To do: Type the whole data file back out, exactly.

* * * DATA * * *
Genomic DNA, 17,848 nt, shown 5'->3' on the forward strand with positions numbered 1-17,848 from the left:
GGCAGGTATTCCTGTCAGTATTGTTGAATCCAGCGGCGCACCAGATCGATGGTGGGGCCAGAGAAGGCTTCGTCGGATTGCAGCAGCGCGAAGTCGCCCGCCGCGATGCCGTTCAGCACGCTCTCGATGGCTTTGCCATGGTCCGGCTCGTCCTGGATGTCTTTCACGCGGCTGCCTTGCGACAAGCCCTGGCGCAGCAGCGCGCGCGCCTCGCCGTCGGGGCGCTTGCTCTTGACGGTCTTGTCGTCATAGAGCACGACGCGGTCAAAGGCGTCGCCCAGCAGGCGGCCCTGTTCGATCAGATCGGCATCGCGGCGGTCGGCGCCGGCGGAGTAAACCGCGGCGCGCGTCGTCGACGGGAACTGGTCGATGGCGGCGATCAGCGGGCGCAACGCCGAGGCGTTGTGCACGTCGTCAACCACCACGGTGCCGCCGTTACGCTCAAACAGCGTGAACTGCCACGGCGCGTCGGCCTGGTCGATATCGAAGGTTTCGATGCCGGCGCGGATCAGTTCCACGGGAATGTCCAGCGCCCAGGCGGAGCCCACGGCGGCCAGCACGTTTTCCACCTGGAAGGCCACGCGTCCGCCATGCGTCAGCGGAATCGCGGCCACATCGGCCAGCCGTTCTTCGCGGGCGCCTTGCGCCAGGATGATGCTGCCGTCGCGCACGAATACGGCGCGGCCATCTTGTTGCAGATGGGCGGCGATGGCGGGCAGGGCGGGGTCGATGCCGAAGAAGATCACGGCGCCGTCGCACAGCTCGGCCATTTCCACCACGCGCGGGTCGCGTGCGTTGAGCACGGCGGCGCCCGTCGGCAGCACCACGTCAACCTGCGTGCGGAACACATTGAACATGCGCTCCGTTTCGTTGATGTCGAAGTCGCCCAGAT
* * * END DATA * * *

Genomic DNA, 17,848 nt, shown 5'->3' on the forward strand with positions numbered 1-17,848 from the left:
GGCAGGTATTCCTGTCAGTATTGTTGAATCCAGCGGCGCACCAGATCGATGGTGGGGCCAGAGAAGGCTTCGTCGGATTGCAGCAGCGCGAAGTCGCCCGCCGCGATGCCGTTCAGCACGCTCTCGATGGCTTTGCCATGGTCCGGCTCGTCCTGGATGTCTTTCACGCGGCTGCCTTGCGACAAGCCCTGGCGCAGCAGCGCGCGCGCCTCGCCGTCGGGGCGCTTGCTCTTGACGGTCTTGTCGTCATAGAGCACGACGCGGTCAAAGGCGTCGCCCAGCAGGCGGCCCTGTTCGATCAGATCGGCATCGCGGCGGTCGGCGCCGGCGGAGTAAACCGCGGCGCGCGTCGTCGACGGGAACTGGTCGATGGCGGCGATCAGCGGGCGCAACGCCGAGGCGTTGTGCACGTCGTCAACCACCACGGTGCCGCCGTTACGCTCAAACAGCGTGAACTGCCACGGCGCGTCGGCCTGGTCGATATCGAAGGTTTCGATGCCGGCGCGGATCAGTTCCACGGGAATGTCCAGCGCCCAGGCGGAGCCCACGGCGGCCAGCACGTTTTCCACCTGGAAGGCCACGCGTCCGCCATGCGTCAGCGGAATCGCGGCCACATCGGCCAGCCGTTCTTCGCGGGCGCCTTGCGCCAGGATGATGCTGCCGTCGCGCACGAATACGGCGCGGCCATCTTGTTGCAGATGGGCGGCGATGGCGGGCAGGGCGGGGTCGATGCCGAAGAAGATCACGGCGCCGTCGCACAGCTCGGCCATTTCCACCACGCGCGGGTCGCGTGCGTTGAGCACGGCGGCGCCCGTCGGCAGCACCACGTCAACCTGCGTGCGGAACACATTGAACATGCGCTCCGTTTCGTTGATGTCGAAGTCGCCCAGAT